Skip to main content


JAPLISH, also Japalish, Janglish. Informal terms, often wry, sometimes pejorative, for any mixture of Japanese and English. They may refer to Japanese spoken or written with an admixture of English or to English that shows Japanese influence: ‘A great many Japanese speak English nowadays (or at least “Japlish”, as the American colony calls it)’ (Harper's Magazine, Jan. 1963); ‘Japanese sometimes sounds like Japlish: masukomi for mass communications, terebi for television’ (Time, 22 July 1966). A significant aspect of Japlish is the use of thousands of adapted English words in daily speech and writing: for example, dokutā sutoppu (‘doctor stop’), a physician's prohibition on certain activities, such as smoking; Bajin Rodo (‘Virgin Road’), the title of a best-selling novel, referring to the aisle a bride walks down in church. See GAIRAIGO.

Cite this article
Pick a style below, and copy the text for your bibliography.

  • MLA
  • Chicago
  • APA

"JAPLISH." Concise Oxford Companion to the English Language. . 23 May. 2019 <>.

"JAPLISH." Concise Oxford Companion to the English Language. . (May 23, 2019).

"JAPLISH." Concise Oxford Companion to the English Language. . Retrieved May 23, 2019 from

Learn more about citation styles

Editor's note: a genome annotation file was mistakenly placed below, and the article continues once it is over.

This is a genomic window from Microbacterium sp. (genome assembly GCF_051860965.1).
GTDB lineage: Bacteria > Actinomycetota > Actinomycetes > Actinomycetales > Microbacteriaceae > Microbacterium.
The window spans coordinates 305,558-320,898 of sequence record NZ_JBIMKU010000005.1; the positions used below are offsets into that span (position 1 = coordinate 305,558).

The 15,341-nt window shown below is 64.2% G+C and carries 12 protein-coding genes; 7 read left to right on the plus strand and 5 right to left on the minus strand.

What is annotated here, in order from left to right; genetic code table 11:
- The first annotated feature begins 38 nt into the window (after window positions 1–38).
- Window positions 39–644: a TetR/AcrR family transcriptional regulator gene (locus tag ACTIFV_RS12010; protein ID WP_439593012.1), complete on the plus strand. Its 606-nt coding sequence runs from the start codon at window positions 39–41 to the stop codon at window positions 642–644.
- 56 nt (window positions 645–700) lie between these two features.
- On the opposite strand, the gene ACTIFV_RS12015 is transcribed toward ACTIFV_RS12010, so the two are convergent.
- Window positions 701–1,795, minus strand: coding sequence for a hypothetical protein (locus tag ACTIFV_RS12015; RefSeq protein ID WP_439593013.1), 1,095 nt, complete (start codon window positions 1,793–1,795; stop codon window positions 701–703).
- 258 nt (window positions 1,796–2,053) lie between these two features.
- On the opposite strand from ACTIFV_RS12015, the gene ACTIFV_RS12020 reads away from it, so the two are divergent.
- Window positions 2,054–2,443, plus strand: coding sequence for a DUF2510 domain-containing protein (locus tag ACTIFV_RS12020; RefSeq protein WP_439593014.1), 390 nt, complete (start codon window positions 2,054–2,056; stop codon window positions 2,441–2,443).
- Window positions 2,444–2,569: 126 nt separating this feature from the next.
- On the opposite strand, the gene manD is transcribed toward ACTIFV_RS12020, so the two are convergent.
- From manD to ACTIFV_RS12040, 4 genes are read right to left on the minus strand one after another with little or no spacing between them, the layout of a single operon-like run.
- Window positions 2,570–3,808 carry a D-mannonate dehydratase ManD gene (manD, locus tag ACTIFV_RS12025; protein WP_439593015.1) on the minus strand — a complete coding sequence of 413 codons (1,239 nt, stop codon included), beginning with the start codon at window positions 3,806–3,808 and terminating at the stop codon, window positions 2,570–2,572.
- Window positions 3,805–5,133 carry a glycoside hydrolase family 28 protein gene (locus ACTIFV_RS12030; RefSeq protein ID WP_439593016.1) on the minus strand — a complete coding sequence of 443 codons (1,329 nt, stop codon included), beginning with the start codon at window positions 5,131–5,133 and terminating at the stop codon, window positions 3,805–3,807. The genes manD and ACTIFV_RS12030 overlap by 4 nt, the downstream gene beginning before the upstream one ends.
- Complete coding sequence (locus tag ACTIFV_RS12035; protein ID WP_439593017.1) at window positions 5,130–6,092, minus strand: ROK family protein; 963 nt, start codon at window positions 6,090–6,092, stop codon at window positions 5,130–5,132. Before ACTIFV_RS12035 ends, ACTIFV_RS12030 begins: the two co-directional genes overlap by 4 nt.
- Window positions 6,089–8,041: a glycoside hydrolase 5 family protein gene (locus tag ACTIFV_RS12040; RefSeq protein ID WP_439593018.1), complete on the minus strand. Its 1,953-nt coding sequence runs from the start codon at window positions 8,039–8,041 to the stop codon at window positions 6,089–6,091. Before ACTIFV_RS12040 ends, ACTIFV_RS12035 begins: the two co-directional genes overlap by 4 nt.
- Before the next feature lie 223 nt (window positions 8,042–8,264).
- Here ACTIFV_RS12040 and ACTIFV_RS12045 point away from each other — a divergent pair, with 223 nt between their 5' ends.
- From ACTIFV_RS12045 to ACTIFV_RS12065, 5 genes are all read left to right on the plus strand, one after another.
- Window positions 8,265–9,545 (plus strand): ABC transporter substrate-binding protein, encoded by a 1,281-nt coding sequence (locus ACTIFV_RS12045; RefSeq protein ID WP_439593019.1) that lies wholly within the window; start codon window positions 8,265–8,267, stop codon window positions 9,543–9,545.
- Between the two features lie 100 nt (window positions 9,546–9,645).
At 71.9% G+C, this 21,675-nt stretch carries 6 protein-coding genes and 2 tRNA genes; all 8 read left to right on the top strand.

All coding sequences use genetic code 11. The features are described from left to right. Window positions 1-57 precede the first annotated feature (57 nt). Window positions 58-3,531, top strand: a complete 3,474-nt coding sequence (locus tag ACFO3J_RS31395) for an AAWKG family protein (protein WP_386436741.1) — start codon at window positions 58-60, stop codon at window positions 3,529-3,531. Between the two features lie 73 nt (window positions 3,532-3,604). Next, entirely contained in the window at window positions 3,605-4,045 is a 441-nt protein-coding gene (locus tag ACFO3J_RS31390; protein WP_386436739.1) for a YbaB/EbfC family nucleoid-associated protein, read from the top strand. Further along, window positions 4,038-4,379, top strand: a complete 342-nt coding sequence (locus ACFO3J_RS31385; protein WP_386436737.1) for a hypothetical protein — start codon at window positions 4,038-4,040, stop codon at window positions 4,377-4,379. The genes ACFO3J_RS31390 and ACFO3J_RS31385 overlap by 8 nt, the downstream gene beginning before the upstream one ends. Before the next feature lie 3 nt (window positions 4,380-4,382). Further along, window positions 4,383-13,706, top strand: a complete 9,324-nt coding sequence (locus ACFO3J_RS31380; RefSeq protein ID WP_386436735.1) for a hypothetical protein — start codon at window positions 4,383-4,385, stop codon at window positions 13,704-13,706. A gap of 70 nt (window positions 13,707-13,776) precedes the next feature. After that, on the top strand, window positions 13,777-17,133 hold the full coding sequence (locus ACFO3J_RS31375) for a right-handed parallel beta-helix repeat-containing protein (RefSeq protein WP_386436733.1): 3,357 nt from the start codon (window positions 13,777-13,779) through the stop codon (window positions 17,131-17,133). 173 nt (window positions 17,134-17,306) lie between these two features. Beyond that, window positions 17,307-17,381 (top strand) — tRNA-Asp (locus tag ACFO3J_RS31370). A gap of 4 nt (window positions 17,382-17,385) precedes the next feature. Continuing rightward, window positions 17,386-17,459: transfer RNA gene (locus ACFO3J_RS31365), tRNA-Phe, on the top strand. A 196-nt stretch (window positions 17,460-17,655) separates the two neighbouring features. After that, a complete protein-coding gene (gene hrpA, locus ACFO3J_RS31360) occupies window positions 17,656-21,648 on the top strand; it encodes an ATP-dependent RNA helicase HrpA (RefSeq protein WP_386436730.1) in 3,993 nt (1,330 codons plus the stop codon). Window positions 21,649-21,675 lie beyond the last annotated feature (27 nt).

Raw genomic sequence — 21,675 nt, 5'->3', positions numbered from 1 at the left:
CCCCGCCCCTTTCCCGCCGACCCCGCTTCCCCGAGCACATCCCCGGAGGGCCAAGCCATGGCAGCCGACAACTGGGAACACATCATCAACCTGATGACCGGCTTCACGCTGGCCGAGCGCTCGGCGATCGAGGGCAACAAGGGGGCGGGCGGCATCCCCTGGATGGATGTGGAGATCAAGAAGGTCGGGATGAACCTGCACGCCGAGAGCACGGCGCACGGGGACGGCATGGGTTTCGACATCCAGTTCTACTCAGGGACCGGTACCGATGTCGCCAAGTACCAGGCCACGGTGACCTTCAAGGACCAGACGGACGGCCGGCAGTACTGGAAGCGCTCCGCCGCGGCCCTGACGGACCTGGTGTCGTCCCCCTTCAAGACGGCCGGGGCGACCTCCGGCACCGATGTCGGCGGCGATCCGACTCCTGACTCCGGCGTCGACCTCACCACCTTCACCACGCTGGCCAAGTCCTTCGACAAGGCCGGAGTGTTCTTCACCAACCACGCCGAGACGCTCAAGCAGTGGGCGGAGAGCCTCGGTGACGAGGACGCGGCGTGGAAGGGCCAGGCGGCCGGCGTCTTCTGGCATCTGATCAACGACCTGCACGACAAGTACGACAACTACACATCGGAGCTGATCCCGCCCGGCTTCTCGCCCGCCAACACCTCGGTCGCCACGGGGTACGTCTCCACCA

Citation styles gives you the ability to cite reference entries and articles according to common styles from the Modern Language Association (MLA), The Chicago Manual of Style, and the American Psychological Association (APA).

Within the “Cite this article” tool, pick a style to see how all available information looks when formatted according to that style. Then, copy and paste the text into your bibliography or works cited list.

Because each style has its own formatting nuances that evolve over time and not all information is available for every reference entry or article, cannot guarantee each citation it generates. Therefore, it’s best to use citations as a starting point before checking the style against your school or publication’s requirements and the most-recent information available at these sites:

Modern Language Association

The Chicago Manual of Style

American Psychological Association

  • Most online reference entries and articles do not have page numbers. Therefore, that information is unavailable for most content. However, the date of retrieval is often important. Refer to each style’s convention regarding the best way to format page numbers and retrieval dates.
  • In addition to the MLA, Chicago, and APA styles, your school, university, publication, or institution may have its own requirements for citations. Therefore, be sure to refer to those guidelines when editing your bibliography or works cited list.